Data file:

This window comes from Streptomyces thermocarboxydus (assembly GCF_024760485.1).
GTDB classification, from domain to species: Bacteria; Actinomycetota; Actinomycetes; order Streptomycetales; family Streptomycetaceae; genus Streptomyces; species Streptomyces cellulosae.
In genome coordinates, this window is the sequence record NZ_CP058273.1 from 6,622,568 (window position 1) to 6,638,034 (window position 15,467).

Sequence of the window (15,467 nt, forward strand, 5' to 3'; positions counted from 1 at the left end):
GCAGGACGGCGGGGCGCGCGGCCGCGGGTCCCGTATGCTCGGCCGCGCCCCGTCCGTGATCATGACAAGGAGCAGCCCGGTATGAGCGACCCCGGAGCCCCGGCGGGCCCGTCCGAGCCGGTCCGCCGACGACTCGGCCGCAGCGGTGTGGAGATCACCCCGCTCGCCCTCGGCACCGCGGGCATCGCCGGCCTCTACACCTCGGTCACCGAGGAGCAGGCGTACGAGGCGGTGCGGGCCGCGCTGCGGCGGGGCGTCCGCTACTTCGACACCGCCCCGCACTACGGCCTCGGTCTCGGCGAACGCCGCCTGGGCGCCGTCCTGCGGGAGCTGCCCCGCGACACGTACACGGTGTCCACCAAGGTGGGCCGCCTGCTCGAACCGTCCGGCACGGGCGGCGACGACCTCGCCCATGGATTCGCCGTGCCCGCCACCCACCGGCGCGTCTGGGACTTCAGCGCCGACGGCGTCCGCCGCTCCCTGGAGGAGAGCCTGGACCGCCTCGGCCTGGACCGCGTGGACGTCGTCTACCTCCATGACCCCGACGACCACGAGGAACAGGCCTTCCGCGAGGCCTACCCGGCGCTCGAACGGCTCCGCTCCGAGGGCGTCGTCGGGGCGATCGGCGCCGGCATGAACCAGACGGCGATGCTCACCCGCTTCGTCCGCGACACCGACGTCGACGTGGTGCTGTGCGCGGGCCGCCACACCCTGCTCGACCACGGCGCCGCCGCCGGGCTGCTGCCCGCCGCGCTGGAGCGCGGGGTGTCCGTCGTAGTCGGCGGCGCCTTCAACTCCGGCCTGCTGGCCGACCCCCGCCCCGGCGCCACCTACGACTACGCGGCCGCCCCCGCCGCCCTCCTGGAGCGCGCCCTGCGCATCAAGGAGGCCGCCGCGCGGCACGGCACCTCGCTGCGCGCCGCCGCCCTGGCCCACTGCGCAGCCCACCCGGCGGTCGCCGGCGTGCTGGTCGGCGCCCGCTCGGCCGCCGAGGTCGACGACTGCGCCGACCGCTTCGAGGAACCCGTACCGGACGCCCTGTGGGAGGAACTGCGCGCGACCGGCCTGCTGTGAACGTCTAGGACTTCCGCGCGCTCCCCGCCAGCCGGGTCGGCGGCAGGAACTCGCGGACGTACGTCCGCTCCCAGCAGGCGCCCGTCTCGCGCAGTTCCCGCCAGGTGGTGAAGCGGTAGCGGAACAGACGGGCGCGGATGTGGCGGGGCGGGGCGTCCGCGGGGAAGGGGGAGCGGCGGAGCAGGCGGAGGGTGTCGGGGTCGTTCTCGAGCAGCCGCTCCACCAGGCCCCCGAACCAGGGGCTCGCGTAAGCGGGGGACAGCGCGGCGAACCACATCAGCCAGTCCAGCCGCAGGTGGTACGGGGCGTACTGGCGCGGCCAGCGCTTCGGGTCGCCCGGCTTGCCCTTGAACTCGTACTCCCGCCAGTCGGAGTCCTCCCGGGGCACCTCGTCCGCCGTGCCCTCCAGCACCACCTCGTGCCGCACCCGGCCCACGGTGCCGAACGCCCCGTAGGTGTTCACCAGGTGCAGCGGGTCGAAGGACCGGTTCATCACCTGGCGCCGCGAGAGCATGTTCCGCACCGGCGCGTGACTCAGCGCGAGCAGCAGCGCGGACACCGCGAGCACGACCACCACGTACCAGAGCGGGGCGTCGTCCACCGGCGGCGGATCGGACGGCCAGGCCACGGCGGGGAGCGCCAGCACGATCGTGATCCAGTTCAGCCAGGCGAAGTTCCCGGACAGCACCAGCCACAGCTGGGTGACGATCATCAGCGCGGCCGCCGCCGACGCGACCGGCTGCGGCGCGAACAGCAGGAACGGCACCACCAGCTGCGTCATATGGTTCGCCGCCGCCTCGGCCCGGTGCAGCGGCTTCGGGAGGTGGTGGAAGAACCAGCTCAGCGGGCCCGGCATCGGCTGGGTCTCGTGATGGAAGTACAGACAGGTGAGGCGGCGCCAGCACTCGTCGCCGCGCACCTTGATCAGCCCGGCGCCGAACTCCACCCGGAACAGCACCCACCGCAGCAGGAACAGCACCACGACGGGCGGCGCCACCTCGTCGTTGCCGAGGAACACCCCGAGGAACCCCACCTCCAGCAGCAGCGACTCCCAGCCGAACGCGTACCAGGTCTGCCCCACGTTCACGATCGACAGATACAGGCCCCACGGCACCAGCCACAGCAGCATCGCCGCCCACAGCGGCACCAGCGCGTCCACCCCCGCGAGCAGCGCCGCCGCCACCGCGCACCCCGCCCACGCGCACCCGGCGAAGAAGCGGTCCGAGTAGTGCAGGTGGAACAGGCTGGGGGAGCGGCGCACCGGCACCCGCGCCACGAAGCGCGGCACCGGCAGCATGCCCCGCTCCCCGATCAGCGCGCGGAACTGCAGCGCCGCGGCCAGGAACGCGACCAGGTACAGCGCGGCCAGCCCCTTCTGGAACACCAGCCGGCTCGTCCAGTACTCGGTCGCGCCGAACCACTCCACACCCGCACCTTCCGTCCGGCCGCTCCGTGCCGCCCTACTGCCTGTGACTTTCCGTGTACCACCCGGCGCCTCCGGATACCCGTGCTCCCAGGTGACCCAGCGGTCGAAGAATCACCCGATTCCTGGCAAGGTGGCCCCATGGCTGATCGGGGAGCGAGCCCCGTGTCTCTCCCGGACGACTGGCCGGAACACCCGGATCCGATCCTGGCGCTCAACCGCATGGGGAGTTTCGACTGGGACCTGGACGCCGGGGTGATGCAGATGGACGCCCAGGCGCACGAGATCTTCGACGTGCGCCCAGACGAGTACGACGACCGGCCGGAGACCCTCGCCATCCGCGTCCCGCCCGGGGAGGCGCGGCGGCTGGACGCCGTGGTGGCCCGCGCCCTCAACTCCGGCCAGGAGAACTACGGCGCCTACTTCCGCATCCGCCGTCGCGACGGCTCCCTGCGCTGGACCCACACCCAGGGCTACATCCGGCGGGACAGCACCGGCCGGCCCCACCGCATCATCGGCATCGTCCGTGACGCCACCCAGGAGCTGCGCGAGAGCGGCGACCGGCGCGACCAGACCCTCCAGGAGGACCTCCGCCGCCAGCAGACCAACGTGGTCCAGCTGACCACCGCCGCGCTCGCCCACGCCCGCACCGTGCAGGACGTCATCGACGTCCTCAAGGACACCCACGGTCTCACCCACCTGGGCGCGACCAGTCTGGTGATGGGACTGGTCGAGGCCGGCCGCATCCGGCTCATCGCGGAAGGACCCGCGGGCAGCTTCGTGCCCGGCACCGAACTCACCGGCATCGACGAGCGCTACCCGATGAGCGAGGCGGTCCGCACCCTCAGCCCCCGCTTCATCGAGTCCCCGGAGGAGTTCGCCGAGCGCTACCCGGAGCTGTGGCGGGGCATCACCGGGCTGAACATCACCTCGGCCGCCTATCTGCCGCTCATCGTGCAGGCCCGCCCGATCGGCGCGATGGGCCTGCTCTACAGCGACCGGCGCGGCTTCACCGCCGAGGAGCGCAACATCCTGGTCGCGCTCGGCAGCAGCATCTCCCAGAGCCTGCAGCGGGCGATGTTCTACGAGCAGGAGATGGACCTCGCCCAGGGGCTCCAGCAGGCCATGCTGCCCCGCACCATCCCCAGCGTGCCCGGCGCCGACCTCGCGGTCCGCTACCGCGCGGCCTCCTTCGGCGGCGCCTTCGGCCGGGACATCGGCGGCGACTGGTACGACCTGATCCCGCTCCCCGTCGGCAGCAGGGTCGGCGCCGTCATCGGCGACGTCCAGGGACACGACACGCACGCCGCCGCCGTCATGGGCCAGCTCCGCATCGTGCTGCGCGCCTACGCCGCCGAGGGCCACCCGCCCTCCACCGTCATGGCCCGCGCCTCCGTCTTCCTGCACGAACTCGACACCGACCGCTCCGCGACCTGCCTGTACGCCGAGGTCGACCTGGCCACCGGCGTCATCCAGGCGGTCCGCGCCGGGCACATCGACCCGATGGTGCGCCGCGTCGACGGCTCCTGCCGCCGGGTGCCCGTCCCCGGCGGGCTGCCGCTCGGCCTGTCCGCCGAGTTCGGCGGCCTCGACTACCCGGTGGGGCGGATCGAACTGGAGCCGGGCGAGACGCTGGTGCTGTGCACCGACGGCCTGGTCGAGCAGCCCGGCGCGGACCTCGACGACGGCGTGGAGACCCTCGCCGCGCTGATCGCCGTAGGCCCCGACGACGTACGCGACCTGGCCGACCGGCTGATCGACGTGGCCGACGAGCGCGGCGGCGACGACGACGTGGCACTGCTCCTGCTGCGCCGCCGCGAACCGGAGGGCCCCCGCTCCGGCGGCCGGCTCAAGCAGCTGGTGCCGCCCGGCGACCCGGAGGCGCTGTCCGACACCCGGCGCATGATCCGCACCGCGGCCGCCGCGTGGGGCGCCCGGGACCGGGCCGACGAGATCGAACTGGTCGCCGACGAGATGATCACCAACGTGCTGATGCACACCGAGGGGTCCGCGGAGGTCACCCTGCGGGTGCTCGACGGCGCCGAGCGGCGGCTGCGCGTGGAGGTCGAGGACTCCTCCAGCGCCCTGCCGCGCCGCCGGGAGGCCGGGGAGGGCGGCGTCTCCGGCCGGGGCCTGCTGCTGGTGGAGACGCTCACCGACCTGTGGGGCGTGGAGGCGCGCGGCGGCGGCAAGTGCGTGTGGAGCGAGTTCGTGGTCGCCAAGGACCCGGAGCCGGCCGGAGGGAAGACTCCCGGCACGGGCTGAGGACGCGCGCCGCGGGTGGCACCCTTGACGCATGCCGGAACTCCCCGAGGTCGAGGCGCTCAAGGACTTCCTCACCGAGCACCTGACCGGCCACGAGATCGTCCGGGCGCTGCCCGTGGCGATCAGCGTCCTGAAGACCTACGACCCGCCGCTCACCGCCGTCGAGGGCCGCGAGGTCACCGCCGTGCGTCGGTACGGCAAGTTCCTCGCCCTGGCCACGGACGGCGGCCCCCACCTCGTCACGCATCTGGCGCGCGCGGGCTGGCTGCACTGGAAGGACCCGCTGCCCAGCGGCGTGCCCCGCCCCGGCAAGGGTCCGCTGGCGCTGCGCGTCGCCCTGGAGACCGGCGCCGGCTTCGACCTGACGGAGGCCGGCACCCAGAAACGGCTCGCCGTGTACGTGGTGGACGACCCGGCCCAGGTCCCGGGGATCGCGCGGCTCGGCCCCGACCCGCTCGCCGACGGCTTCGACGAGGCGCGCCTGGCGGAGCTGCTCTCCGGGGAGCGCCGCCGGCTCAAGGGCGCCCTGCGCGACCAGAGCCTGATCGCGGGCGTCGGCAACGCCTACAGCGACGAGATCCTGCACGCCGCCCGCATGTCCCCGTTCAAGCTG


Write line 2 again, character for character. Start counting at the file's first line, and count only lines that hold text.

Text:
GTDB classification, from domain to species: Bacteria; Actinomycetota; Actinomycetes; order Streptomycetales; family Streptomycetaceae; genus Streptomyces; species Streptomyces cellulosae.